A ship carrying four officer cadets from a Glasgow college has docked in Singapore after the company they were training with filed for bankruptcy, leaving them stranded.
The cadets from Clyde Marine Training had been on a placement with South Korean company Hanjin Shipping as part of their City of Glasgow College course when the firm hit financial trouble.
Among them was David Gorniak, from Springfield near Cupar.
Thousands of seafarers were affected as ports around the world refused to allow Hanjin ships to dock.
Another of the cadets, Ruaridh Hanna, 22, from Beauly, has been serving on a Hanjin Shipping container vessel for three months.
His mother, Rhona Maclennan, told BBC Scotland the ship had now docked in Singapore and described it as a “big relief”.
She said: “There were so many worries and uncertainties about how long they were likely to be at sea.”
It is thought the cadets could now be home in the UK by Thursday morning.
It is understood Singapore’s High Court granted a temporary reprieve for the ships to dock without fear of being seized.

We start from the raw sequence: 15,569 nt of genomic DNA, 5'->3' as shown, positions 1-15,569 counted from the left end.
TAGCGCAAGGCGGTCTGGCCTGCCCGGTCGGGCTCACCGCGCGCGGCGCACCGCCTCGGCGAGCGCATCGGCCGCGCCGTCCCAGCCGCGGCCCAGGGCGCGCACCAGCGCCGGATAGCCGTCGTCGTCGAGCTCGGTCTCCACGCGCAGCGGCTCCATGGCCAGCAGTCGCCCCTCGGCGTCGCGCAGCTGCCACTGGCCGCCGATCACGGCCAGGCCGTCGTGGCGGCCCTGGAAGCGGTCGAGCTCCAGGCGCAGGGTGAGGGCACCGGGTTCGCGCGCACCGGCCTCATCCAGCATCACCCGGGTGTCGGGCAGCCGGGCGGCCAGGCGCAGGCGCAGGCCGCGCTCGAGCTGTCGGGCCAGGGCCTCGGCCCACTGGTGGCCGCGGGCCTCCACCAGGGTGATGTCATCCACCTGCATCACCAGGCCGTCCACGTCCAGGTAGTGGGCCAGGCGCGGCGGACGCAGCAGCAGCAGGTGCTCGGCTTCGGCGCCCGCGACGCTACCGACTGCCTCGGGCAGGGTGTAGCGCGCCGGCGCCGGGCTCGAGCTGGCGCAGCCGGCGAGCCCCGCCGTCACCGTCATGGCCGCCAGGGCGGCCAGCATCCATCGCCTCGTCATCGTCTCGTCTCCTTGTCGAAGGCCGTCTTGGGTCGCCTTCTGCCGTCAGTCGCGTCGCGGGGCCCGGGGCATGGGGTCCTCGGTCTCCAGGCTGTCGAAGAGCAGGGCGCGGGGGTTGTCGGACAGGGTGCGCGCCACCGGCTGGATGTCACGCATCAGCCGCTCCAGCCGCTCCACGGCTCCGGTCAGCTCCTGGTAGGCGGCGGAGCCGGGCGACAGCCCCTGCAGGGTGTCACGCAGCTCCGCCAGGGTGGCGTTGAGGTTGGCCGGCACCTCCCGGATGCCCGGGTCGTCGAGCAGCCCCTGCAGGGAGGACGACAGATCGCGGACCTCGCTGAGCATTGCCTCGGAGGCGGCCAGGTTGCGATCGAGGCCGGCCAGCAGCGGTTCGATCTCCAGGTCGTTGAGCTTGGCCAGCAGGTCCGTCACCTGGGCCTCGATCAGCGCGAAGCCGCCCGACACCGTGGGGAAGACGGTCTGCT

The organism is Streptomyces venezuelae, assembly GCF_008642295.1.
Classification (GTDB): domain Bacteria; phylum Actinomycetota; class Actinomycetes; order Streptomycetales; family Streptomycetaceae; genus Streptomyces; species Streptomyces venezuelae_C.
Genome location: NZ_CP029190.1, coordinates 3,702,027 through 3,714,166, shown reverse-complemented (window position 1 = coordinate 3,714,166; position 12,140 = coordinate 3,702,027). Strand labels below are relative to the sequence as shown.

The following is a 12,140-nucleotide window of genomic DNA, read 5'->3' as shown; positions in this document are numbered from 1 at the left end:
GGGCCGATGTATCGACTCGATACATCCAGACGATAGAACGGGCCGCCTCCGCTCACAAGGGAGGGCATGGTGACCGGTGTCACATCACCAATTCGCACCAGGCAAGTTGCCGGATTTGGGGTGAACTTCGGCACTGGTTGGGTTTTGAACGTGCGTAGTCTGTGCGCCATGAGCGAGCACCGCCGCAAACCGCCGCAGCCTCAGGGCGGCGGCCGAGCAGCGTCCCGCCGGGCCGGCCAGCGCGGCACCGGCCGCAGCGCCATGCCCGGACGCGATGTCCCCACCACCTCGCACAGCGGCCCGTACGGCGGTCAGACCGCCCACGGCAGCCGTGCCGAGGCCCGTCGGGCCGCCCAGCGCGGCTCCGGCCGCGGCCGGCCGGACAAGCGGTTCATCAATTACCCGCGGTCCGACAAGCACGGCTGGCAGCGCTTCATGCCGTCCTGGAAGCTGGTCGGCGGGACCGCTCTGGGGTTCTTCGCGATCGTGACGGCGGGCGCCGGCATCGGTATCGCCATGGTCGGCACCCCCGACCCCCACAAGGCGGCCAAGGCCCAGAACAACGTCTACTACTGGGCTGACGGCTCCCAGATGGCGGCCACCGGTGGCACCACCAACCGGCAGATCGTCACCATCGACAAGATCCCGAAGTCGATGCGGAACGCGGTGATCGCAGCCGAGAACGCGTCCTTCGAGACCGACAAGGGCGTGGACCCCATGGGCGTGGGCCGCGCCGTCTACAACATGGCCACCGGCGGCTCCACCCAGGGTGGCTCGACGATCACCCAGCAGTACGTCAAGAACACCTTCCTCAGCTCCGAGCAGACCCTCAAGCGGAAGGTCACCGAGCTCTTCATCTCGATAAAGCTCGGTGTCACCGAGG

The cadets had joined the Liberia-flagged Hanjin Louisiana in May and were due to leave the 40,855gt vessel on September 2.
Mr Gorniak, 27, has been studying for two years and was spending five months with the firm as part of his course.
When the news broke, David was said by his family to be “taking this in his stride” and passing time by reading and writing reports, but had fears there were no medical supplies on board.
Along with Mr Hanna, 22, Gavin McPhail, 21, from Paisley, and another 25-year-old who asked not to be named, David was due to port in Sri Lanka at the beginning of September.
However, they were diverted to the Malacca Straight, an area notorious for piracy, where they had remained in limbo.